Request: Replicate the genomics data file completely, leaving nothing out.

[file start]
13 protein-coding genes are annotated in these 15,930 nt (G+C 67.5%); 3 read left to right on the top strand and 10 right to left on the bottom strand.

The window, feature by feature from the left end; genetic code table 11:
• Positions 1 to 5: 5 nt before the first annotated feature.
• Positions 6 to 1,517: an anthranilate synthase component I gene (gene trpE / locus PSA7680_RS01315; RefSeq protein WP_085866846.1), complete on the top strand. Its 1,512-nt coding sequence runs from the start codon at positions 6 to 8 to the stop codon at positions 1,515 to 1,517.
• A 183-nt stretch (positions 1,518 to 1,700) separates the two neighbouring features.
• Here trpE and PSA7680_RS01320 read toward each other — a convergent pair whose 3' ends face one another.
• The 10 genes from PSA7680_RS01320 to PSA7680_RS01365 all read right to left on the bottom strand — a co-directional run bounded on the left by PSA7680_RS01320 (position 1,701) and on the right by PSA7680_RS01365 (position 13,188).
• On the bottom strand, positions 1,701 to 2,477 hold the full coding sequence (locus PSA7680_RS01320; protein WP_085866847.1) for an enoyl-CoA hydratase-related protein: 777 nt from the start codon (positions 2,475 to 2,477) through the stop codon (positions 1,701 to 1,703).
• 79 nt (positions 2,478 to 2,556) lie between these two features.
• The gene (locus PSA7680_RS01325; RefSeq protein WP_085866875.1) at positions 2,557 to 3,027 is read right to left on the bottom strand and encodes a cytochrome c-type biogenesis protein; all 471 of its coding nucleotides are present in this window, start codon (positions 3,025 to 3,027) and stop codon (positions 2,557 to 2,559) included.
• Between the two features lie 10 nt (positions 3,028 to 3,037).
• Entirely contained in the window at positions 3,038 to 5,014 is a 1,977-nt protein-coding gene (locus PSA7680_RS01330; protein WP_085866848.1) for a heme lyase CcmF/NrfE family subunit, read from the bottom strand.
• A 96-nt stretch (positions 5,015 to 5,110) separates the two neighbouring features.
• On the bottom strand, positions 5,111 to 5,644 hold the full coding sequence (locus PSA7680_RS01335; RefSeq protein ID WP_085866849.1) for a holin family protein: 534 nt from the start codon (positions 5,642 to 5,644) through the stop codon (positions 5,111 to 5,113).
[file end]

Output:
13 protein-coding genes are annotated in these 15,930 nt (G+C 67.5%); 3 read left to right on the top strand and 10 right to left on the bottom strand.

The window, feature by feature from the left end; genetic code table 11:
• Positions 1 to 5: 5 nt before the first annotated feature.
• Positions 6 to 1,517: an anthranilate synthase component I gene (gene trpE / locus PSA7680_RS01315; RefSeq protein WP_085866846.1), complete on the top strand. Its 1,512-nt coding sequence runs from the start codon at positions 6 to 8 to the stop codon at positions 1,515 to 1,517.
• A 183-nt stretch (positions 1,518 to 1,700) separates the two neighbouring features.
• Here trpE and PSA7680_RS01320 read toward each other — a convergent pair whose 3' ends face one another.
• The 10 genes from PSA7680_RS01320 to PSA7680_RS01365 all read right to left on the bottom strand — a co-directional run bounded on the left by PSA7680_RS01320 (position 1,701) and on the right by PSA7680_RS01365 (position 13,188).
• On the bottom strand, positions 1,701 to 2,477 hold the full coding sequence (locus PSA7680_RS01320; protein WP_085866847.1) for an enoyl-CoA hydratase-related protein: 777 nt from the start codon (positions 2,475 to 2,477) through the stop codon (positions 1,701 to 1,703).
• 79 nt (positions 2,478 to 2,556) lie between these two features.
• The gene (locus PSA7680_RS01325; RefSeq protein WP_085866875.1) at positions 2,557 to 3,027 is read right to left on the bottom strand and encodes a cytochrome c-type biogenesis protein; all 471 of its coding nucleotides are present in this window, start codon (positions 3,025 to 3,027) and stop codon (positions 2,557 to 2,559) included.
• Between the two features lie 10 nt (positions 3,028 to 3,037).
• Entirely contained in the window at positions 3,038 to 5,014 is a 1,977-nt protein-coding gene (locus PSA7680_RS01330; protein WP_085866848.1) for a heme lyase CcmF/NrfE family subunit, read from the bottom strand.
• A 96-nt stretch (positions 5,015 to 5,110) separates the two neighbouring features.
• On the bottom strand, positions 5,111 to 5,644 hold the full coding sequence (locus PSA7680_RS01335; RefSeq protein ID WP_085866849.1) for a holin family protein: 534 nt from the start codon (positions 5,642 to 5,644) through the stop codon (positions 5,111 to 5,113).